Peter Cowie is a film historian and author of more than 30 books. He has been writing about Swedish films since 1960, he was on the jury for the Swedish Guldbagge Awards for eleven years, and he was International Publishing Director of Variety from 1989 to 2000. He is also a consultant for the Berlin and Venice film festivals. On the occasion of the National Day of Sweden, Peter Cowie in this text elaborates on how I Am Curious – Yellow (Vilgot Sjöman, 1967) opened his eyes to the complexity of the Swedish Social Democracy.
Ingmar Bergman inspired my career as a writer about films, but his work taught me little about Swedish society. I will always remember attending a sneak preview of Vilgot Sjöman’s I Am Curious – Yellow at Hässelby Slott in 1967. I was stunned not so much by the notorious images of Lena Nyman nuzzling Börje Ahlstedt’s penis, as by the revelation of a Swedish youth movement striving to save the world.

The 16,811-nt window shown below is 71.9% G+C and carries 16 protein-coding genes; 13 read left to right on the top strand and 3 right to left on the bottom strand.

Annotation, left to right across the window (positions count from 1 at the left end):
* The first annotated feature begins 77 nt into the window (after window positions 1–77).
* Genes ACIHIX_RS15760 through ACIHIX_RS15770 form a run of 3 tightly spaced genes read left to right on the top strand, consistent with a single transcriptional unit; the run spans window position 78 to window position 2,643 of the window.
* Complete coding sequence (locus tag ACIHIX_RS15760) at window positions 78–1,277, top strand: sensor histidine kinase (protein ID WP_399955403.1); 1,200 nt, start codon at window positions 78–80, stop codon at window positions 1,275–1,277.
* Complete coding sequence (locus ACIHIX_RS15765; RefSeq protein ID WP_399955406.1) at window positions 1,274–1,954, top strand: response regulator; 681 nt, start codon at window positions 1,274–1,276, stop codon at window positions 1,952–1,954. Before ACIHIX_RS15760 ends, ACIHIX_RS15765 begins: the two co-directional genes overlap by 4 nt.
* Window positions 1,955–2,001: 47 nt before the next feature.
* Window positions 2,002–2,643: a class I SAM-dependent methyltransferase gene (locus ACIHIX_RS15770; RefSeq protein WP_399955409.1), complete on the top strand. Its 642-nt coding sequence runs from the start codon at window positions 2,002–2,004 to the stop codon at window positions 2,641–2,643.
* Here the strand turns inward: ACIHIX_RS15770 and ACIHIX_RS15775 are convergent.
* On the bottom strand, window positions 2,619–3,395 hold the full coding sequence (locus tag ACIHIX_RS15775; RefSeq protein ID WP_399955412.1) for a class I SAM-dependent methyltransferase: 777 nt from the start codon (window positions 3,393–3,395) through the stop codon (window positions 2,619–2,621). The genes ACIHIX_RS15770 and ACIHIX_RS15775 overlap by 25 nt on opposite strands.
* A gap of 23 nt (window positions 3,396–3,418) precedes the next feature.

In Yellow and its sequel Blue (1968), Lena travels round the country trying to persuade Swedes to endorse her radical ideas on everything from women’s lib to the Vietnam War. With this fierce and ground-breaking movie, Sjöman tests the strength of Sweden’s much-vaunted “Social Democracy”. Are Swedes living up to their social responsibilities? Can society be changed without resorting to violence?
Documentaries of this kind had flourished throughout the 1960′s, thanks to film-makers like Jean Rouch, Chris Marker, and Don Pennebaker, but Sjöman adroitly merged a private story – Lena’s drunken father having abandoned his ideals – with public issues. I Am Curious – Yellow revealed the fault-lines in Tage Erlander’s complacent Social Democratic party, and the country seemed to my youthful gaze an infinitely richer and more complex place.
Photo: Françoise Cowie
Filmer som nämns i detta inlägg:
I Am Curious – Yellow, 1967 (Svensk Filmdatabas)
I Am Curious – Blue, 1967 (Svensk Filmdatabas)
Trailer I Am Curious – Yellow:
Klipp från I Am Curious – Yellow:
Läs mer om Peter Cowie: